An Anthology of Graphic Fiction, Cartoons, and True Stories
Ivan Brunetti, editor
Robert Armstrong, Peter Bagge, Lynda Barry, Gabrielle Bell, Marc Bell, Jonathan Bennett, Mark Beyer, Mat Brinkman, Chester Brown, Jeffrey Brown, Ivan Brunetti, Charles Burns, Daniel Clowes, David Collier, Robert Crumb, Henry Darger, Gene Deitch, Kim Deitch, Julie Doucet, Michael Dougan, Debbie Dreschler, Lyonel Feininger, Phoebe Gloeckner, Justin Green, Bill Griffith, John Hankiewicz, Sammy Harkham, Rory Hayes, David Heatley, Sam Henderson, Gilbert Hernandez, Jaime Hernandez, George Herriman, Walt Holcombe, Kevin Huizenga, Crockett Johnson, J. Bradley Johnson, Ben Katchor, (pause for breath), Kaz, Frank King, James Kochalka, Aline Kominsky-Crumb, Harvey Kurtzman, Jason Lutes, Frans Masereel, Joe Matt, David Mazzuchelli, Richard McGuire, Tony Millionaire, Jerry Moriarty, Mark Newgarden, Onsmith, Gary Panter, Harvey Pekar, John Porcellino, Archer Prewitt, Daniel Raeburn, Ron Regé Jr., Joan Reidy, Joe Sacco, Richard Sala, Charles M. Schulz, Seth, R. Sikoryak, Otto Soglow, Art Spiegelman, Cliff Sterrett, James Sturm, Adrian Tomine, Carol Tyler, Chris Ware, Lauren R. Weinstein, Wayne White, Karl Wirsum, Jim Woodring, Terry Zwigoff, writers/artists
Yale University Press, 2006
I have to admit I’m a little tempted just to let the contributor list for this anthology serve as my review. I mean, look at that thing! And indeed I think I’d be somewhat justified in doing so. If the purpose of this anthology is to demonstrate the depth and breadth of style and effect possible in the comics medium as evinced by its best practitioners, well, the defense rests, you know? Provided your non-comics-reading buddy is a short-story guy rather than someone who needs a big long self-contained tale for their fiction fix, this book is an A-#1 Christmas gift.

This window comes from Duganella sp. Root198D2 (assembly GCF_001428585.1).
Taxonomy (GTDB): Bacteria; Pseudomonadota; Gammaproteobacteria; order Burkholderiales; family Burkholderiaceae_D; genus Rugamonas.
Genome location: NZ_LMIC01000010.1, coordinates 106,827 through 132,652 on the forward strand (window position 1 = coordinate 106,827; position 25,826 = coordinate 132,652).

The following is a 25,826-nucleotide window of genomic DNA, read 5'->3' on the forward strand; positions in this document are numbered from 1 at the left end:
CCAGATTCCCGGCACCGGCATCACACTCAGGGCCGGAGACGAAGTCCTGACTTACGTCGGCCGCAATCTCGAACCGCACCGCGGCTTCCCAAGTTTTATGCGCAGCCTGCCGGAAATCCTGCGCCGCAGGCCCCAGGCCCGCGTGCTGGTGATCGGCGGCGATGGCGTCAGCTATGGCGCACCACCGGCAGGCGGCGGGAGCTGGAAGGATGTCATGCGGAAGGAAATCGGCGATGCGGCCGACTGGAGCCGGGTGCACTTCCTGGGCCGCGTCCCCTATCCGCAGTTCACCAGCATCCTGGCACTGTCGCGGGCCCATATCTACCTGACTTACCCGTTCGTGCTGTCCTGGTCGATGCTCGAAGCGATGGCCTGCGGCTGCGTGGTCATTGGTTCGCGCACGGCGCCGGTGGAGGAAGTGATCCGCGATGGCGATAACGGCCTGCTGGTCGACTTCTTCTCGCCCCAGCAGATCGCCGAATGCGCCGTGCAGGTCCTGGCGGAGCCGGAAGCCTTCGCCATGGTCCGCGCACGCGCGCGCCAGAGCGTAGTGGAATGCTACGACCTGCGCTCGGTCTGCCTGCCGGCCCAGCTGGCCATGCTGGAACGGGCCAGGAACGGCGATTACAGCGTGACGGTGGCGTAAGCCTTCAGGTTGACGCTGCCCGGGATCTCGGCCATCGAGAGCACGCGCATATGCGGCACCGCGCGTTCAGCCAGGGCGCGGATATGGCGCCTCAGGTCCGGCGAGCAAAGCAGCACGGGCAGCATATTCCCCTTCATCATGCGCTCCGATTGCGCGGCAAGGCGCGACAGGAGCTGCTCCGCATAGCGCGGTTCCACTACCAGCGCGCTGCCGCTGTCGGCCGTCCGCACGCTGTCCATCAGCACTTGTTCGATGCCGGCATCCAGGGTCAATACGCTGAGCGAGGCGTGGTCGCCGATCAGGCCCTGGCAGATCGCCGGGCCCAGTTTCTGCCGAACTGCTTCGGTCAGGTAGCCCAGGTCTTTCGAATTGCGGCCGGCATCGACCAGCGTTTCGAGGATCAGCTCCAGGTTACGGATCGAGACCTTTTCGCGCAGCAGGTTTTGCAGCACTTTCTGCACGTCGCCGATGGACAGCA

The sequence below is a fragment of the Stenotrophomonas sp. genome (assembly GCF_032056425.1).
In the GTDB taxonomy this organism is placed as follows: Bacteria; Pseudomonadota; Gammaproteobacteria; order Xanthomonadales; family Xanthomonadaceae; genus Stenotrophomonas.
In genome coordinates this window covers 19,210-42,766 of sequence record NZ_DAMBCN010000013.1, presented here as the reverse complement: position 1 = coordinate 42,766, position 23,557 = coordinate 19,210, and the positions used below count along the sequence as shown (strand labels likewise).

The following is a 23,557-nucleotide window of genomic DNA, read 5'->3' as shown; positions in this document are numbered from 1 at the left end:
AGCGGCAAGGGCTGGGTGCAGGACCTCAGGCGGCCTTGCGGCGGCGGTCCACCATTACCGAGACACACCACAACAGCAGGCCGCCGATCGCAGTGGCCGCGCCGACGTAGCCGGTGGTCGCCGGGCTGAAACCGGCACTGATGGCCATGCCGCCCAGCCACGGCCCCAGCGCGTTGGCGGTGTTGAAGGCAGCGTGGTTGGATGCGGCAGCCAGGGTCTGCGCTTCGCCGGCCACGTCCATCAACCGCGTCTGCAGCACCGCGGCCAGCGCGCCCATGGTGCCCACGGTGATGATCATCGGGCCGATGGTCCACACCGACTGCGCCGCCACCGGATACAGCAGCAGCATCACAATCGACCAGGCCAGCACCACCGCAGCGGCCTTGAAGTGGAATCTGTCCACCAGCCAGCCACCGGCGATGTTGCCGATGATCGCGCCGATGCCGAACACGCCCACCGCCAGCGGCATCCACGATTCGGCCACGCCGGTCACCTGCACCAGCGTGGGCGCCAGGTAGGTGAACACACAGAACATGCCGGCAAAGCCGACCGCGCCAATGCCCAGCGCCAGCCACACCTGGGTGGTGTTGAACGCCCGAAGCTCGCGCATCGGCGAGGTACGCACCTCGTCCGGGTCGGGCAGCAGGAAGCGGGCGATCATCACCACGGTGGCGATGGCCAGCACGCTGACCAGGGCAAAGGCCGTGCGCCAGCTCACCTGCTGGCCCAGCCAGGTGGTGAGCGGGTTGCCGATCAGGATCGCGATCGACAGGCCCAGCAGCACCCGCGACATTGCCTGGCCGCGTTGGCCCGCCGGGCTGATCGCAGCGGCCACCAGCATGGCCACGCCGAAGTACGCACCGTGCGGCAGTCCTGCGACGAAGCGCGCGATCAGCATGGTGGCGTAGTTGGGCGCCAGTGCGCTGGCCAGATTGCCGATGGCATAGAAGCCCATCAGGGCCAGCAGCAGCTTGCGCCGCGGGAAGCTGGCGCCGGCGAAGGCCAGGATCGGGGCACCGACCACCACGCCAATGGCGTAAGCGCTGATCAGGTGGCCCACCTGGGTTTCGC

But the strengths of this first volume in what I sincerely hope will be a long series of Ivan Brunetti-edited comics anthologies published by my alma mater go beyond the names in the table of contents. (Where they aren’t listed at all, now that I think of it–Onsmith provides an illustrated TOC featuring drawings of the main characters in each story or strip.) As a curator, Brunetti knows not just who to include, but nine times out of ten what to include from them. Therefore, your Jaime Hernandez story is his masterpiece, “Flies on the Ceiling.” Your Ron Regé Jr. contribution is drawn from his little seen, much loved, then-uncollected collection of haiku-like sex comics with Joan Reidy, Boys. Your Dan Clowes story is motherfucking “Gynecology.” Mark Newgarden’s “Love’s Savage Fury.” Phoebe Gloeckner’s “Fun Things to Do with Little Girls.” Richard McGuire’s “Here,” an ass-kicker if ever there was one. Kevin Huizenga’s “A Sunset” (albeit just an excerpt, which sort of dilutes the power of what to me is the comic of the decade, but still!). The sense I get is of Brunetti in front of his bookcases, selecting what should go into the anthology based on which sections of which comics are the most dogeared, read and re-read, loaned out and repurchased. It’s like when your friends come over and you go “oh man, you’ve gotta read this one!”
But it’s not just a collection of shorts that run one into the next haphazardly–it’s like the really well-made mixtape of comics anthologies. I was intrigued to read in Brunetti’s introduction that he ordered the comics roughly by length, starting off with mostly gag-driven one-pagers and ending with long stories and excerpts. That’s a smart and engaging structure in that the books trains you to read it as you go along, starting simple and gradually growing more demanding. Within those overall parameters Brunetti frequently arranges his selections in noticeable sub-sections, determined either by subject matter or artistic style: there’s a crosshatcher’s club with Robert Crumb, Joe Sacco, and David Collier; a childhood trauma section with Justin Green, Phoebe Gloeckner, and Debbie Dreschler; the Three Amigos of Canadian Comics, Joe Matt, Chester Brown, and Seth; an outsider-influenced section kicking off with Henry Darger and Rory Hayes and continuing through Aline Kominsky-Crumb, Mark Beyer, and Mat Brinkman; a Jewish ghetto of Julius Knipl, Maus, Berlin, and The Golem’s Mighty Swing; and whether this is intentional or not, closing with Chris Ware and Dan Clowes seemed a deliberate crowning of those two artists as the giants of the modern era of comics, which I personally have always thought them to be. If I’m making this sound easy or rote, I don’t mean to at all, by the way. Discovering what section you’ve just read your way into is a lot of fun, a big part of the pleasure of the collection.